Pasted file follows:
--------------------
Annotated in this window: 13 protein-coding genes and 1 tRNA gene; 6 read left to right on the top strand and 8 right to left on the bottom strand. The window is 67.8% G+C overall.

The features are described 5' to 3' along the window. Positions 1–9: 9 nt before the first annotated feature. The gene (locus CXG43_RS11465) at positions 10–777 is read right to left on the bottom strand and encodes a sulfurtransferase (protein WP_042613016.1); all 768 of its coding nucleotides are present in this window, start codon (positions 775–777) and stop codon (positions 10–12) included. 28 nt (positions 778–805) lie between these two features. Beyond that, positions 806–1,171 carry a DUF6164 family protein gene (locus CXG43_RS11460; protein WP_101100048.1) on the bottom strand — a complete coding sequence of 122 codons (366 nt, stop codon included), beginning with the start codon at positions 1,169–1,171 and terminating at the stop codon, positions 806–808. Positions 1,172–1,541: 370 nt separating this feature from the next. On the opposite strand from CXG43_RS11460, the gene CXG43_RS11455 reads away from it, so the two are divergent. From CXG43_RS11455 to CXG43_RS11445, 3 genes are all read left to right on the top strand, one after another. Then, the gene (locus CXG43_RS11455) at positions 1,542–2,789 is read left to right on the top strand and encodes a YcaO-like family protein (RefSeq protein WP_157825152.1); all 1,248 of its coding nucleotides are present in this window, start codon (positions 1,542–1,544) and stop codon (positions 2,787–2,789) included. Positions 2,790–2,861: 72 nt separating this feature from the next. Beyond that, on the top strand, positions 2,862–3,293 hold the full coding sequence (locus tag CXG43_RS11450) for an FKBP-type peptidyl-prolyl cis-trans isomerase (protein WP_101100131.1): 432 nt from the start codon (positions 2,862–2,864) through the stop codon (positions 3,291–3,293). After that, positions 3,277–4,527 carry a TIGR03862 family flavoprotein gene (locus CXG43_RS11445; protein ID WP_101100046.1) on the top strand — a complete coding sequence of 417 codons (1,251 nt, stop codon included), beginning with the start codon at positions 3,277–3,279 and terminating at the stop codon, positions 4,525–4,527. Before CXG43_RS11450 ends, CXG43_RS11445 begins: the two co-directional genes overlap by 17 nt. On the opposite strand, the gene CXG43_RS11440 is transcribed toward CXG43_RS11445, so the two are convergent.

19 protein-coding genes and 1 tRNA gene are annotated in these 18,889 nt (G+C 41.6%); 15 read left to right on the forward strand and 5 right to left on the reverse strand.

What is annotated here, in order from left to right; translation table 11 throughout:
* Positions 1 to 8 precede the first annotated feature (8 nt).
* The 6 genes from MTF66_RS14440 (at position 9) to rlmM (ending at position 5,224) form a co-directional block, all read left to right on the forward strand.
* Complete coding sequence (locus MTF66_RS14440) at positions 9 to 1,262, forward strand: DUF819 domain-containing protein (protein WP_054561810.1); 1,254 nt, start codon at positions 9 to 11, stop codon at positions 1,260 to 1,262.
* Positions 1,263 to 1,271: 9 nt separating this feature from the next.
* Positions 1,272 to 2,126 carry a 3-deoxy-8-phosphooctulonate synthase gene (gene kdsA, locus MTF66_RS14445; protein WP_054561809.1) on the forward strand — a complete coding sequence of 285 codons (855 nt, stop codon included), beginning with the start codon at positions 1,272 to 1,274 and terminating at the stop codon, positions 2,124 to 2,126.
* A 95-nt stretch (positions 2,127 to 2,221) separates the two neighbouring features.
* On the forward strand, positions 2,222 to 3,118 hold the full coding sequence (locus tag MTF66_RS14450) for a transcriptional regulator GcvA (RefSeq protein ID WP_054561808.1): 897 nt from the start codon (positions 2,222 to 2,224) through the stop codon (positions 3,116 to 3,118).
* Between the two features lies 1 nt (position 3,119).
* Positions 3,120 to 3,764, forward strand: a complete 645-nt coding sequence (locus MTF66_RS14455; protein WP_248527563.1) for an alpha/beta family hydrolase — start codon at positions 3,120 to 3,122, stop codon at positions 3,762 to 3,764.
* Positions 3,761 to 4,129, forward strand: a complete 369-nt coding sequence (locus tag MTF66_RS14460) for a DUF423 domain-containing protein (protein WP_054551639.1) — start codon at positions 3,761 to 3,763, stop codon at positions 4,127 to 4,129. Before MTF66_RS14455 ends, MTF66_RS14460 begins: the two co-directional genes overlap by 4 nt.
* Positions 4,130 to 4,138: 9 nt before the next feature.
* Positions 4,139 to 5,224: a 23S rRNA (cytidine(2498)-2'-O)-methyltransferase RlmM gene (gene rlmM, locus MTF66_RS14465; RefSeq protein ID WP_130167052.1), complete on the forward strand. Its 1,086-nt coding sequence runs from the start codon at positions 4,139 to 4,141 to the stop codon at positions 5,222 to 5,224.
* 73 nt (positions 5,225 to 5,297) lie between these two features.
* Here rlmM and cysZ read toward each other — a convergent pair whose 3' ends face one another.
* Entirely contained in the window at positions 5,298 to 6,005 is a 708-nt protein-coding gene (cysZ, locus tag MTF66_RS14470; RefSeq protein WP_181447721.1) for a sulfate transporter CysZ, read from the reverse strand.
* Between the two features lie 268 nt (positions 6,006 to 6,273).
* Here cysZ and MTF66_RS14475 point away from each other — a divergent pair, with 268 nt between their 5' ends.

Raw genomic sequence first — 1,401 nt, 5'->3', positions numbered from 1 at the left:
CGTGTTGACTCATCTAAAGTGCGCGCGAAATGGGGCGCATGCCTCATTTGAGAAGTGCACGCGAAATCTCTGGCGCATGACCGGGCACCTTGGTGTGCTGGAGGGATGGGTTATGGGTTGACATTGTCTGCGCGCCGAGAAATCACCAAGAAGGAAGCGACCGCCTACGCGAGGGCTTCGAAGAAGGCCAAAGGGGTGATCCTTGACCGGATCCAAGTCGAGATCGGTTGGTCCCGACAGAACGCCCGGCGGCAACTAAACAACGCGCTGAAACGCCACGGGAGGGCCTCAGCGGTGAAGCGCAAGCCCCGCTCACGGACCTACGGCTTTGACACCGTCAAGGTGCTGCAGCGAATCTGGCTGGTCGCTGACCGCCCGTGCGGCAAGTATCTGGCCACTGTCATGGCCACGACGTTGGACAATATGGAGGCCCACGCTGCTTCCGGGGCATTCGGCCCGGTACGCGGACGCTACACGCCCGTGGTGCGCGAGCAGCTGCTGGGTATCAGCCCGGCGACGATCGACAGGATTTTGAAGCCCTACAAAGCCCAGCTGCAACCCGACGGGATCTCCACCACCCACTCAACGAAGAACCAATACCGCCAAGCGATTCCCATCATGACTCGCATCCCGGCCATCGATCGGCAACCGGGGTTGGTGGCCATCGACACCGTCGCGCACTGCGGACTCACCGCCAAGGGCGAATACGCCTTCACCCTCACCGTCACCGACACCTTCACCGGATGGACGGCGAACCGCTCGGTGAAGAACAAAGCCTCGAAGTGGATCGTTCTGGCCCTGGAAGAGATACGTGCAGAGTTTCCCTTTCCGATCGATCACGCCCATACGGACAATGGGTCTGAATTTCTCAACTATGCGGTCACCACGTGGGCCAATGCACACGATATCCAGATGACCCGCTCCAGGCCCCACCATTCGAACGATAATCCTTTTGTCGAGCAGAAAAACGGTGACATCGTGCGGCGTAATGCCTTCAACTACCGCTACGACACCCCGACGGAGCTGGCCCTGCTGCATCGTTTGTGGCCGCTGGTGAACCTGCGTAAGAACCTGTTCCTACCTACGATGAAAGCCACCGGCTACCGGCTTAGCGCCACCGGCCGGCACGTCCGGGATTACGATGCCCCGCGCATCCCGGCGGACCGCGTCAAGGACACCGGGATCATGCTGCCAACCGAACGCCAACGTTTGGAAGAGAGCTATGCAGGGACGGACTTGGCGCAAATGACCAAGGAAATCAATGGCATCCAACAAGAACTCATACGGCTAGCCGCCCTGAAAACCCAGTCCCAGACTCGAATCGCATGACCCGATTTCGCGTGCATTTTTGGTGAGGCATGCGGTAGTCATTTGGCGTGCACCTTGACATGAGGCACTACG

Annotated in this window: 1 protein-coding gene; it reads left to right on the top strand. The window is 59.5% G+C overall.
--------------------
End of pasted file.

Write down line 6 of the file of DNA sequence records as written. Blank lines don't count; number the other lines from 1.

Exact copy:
* The 6 genes from MTF66_RS14440 (at position 9) to rlmM (ending at position 5,224) form a co-directional block, all read left to right on the forward strand.